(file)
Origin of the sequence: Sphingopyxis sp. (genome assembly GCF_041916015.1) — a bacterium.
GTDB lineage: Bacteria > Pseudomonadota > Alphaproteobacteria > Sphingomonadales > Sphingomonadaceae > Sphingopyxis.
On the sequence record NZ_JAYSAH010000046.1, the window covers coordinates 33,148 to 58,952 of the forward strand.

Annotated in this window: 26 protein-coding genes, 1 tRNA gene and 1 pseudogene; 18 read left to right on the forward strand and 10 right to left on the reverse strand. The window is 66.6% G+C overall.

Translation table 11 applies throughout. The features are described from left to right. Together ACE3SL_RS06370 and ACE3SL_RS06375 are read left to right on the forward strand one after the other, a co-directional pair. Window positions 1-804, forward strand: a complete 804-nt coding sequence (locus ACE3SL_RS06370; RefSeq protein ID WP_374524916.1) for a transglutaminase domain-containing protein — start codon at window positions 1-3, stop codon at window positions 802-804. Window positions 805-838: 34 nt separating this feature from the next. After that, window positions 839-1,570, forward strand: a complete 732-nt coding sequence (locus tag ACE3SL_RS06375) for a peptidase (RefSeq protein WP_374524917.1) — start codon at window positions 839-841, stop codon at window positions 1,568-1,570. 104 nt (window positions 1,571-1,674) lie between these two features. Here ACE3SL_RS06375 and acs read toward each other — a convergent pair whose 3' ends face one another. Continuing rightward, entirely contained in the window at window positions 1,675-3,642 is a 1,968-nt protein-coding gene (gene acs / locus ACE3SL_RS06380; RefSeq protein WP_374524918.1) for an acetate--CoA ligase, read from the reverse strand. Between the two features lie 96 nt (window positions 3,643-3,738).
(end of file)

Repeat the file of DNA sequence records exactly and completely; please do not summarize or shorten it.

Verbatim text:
Origin of the sequence: Sphingopyxis sp. (genome assembly GCF_041916015.1) — a bacterium.
GTDB lineage: Bacteria > Pseudomonadota > Alphaproteobacteria > Sphingomonadales > Sphingomonadaceae > Sphingopyxis.
On the sequence record NZ_JAYSAH010000046.1, the window covers coordinates 33,148 to 58,952 of the forward strand.

Annotated in this window: 26 protein-coding genes, 1 tRNA gene and 1 pseudogene; 18 read left to right on the forward strand and 10 right to left on the reverse strand. The window is 66.6% G+C overall.

Translation table 11 applies throughout. The features are described from left to right. Together ACE3SL_RS06370 and ACE3SL_RS06375 are read left to right on the forward strand one after the other, a co-directional pair. Window positions 1-804, forward strand: a complete 804-nt coding sequence (locus ACE3SL_RS06370; RefSeq protein ID WP_374524916.1) for a transglutaminase domain-containing protein — start codon at window positions 1-3, stop codon at window positions 802-804. Window positions 805-838: 34 nt separating this feature from the next. After that, window positions 839-1,570, forward strand: a complete 732-nt coding sequence (locus tag ACE3SL_RS06375) for a peptidase (RefSeq protein WP_374524917.1) — start codon at window positions 839-841, stop codon at window positions 1,568-1,570. 104 nt (window positions 1,571-1,674) lie between these two features. Here ACE3SL_RS06375 and acs read toward each other — a convergent pair whose 3' ends face one another. Continuing rightward, entirely contained in the window at window positions 1,675-3,642 is a 1,968-nt protein-coding gene (gene acs / locus ACE3SL_RS06380; RefSeq protein WP_374524918.1) for an acetate--CoA ligase, read from the reverse strand. Between the two features lie 96 nt (window positions 3,643-3,738).